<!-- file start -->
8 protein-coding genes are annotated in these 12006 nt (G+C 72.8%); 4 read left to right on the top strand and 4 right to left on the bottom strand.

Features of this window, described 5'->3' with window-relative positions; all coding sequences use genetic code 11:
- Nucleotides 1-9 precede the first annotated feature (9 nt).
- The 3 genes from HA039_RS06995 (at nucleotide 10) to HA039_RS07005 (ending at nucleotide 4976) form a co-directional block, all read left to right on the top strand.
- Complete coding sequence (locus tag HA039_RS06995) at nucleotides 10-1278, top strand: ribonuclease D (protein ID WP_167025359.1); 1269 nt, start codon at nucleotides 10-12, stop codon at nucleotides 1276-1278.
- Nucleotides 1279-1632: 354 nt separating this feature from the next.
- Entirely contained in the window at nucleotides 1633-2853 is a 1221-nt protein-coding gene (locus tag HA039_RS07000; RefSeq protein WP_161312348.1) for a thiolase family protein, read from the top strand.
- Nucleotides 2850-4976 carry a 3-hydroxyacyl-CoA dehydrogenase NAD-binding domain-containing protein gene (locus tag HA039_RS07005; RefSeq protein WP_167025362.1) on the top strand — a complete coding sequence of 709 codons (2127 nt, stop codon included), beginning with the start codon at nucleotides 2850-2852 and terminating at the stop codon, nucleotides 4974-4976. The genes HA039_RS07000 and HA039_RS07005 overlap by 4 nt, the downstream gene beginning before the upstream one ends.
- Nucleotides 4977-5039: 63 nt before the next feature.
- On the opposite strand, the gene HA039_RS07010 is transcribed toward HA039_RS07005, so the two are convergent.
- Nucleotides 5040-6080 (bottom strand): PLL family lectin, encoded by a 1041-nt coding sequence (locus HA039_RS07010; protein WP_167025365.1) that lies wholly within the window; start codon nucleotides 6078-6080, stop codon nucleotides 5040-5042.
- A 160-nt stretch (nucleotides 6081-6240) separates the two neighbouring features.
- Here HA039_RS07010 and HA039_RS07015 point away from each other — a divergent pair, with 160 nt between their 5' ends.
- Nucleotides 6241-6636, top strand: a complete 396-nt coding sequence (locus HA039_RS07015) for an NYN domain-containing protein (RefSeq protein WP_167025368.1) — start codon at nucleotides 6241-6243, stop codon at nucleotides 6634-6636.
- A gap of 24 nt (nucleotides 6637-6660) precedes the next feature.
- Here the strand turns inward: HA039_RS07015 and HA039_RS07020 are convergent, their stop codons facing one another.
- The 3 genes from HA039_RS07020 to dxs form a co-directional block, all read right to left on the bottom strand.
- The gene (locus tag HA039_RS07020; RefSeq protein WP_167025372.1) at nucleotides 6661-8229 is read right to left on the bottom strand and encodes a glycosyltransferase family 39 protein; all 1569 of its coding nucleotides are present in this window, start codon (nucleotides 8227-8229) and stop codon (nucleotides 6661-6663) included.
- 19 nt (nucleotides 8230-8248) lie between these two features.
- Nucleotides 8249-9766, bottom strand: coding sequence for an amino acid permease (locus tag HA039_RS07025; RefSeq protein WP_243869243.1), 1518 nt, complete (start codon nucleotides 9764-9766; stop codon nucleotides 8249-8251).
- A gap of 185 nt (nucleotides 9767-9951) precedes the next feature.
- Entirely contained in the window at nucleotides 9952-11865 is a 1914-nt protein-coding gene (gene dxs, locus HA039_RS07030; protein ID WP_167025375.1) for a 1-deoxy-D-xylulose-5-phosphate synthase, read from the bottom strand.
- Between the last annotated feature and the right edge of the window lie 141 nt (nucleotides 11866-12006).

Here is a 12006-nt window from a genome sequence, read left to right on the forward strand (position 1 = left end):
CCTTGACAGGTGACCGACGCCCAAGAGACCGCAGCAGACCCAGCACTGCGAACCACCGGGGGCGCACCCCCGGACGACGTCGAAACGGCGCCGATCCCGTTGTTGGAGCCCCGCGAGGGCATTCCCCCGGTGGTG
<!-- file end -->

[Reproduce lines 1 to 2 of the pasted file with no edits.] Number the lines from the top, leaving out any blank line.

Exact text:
8 protein-coding genes are annotated in these 12006 nt (G+C 72.8%); 4 read left to right on the top strand and 4 right to left on the bottom strand.

Features of this window, described 5'->3' with window-relative positions; all coding sequences use genetic code 11: